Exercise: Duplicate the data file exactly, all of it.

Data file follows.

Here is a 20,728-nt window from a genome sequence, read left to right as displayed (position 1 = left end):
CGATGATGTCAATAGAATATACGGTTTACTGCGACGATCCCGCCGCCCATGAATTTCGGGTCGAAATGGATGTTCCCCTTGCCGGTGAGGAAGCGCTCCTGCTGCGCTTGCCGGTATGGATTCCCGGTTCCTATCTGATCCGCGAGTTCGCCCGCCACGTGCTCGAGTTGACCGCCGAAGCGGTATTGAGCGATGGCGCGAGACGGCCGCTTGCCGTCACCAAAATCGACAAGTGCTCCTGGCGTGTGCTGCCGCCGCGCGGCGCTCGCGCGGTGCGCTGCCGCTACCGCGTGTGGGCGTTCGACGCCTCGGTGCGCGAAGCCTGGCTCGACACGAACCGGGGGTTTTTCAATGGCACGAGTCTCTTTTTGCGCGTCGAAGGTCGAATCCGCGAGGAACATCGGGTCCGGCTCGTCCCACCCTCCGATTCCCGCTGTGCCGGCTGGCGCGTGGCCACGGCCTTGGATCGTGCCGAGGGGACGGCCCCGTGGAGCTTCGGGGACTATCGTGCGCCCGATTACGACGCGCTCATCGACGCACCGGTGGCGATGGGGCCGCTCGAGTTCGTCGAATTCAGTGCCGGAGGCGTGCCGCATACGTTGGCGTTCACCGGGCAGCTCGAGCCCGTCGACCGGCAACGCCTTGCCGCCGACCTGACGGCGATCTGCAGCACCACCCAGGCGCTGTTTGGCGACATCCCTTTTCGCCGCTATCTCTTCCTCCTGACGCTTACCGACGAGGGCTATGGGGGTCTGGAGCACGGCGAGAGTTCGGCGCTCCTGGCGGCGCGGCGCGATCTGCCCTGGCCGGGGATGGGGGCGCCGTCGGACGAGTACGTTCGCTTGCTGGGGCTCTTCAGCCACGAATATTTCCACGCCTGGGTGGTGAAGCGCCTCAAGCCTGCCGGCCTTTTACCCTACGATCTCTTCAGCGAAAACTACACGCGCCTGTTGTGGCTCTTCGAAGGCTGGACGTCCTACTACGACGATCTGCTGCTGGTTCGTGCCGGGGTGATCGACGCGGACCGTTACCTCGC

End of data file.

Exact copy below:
Here is a 20,728-nt window from a genome sequence, read left to right as displayed (position 1 = left end):
CGATGATGTCAATAGAATATACGGTTTACTGCGACGATCCCGCCGCCCATGAATTTCGGGTCGAAATGGATGTTCCCCTTGCCGGTGAGGAAGCGCTCCTGCTGCGCTTGCCGGTATGGATTCCCGGTTCCTATCTGATCCGCGAGTTCGCCCGCCACGTGCTCGAGTTGACCGCCGAAGCGGTATTGAGCGATGGCGCGAGACGGCCGCTTGCCGTCACCAAAATCGACAAGTGCTCCTGGCGTGTGCTGCCGCCGCGCGGCGCTCGCGCGGTGCGCTGCCGCTACCGCGTGTGGGCGTTCGACGCCTCGGTGCGCGAAGCCTGGCTCGACACGAACCGGGGGTTTTTCAATGGCACGAGTCTCTTTTTGCGCGTCGAAGGTCGAATCCGCGAGGAACATCGGGTCCGGCTCGTCCCACCCTCCGATTCCCGCTGTGCCGGCTGGCGCGTGGCCACGGCCTTGGATCGTGCCGAGGGGACGGCCCCGTGGAGCTTCGGGGACTATCGTGCGCCCGATTACGACGCGCTCATCGACGCACCGGTGGCGATGGGGCCGCTCGAGTTCGTCGAATTCAGTGCCGGAGGCGTGCCGCATACGTTGGCGTTCACCGGGCAGCTCGAGCCCGTCGACCGGCAACGCCTTGCCGCCGACCTGACGGCGATCTGCAGCACCACCCAGGCGCTGTTTGGCGACATCCCTTTTCGCCGCTATCTCTTCCTCCTGACGCTTACCGACGAGGGCTATGGGGGTCTGGAGCACGGCGAGAGTTCGGCGCTCCTGGCGGCGCGGCGCGATCTGCCCTGGCCGGGGATGGGGGCGCCGTCGGACGAGTACGTTCGCTTGCTGGGGCTCTTCAGCCACGAATATTTCCACGCCTGGGTGGTGAAGCGCCTCAAGCCTGCCGGCCTTTTACCCTACGATCTCTTCAGCGAAAACTACACGCGCCTGTTGTGGCTCTTCGAAGGCTGGACGTCCTACTACGACGATCTGCTGCTGGTTCGTGCCGGGGTGATCGACGCGGACCGTTACCTCGC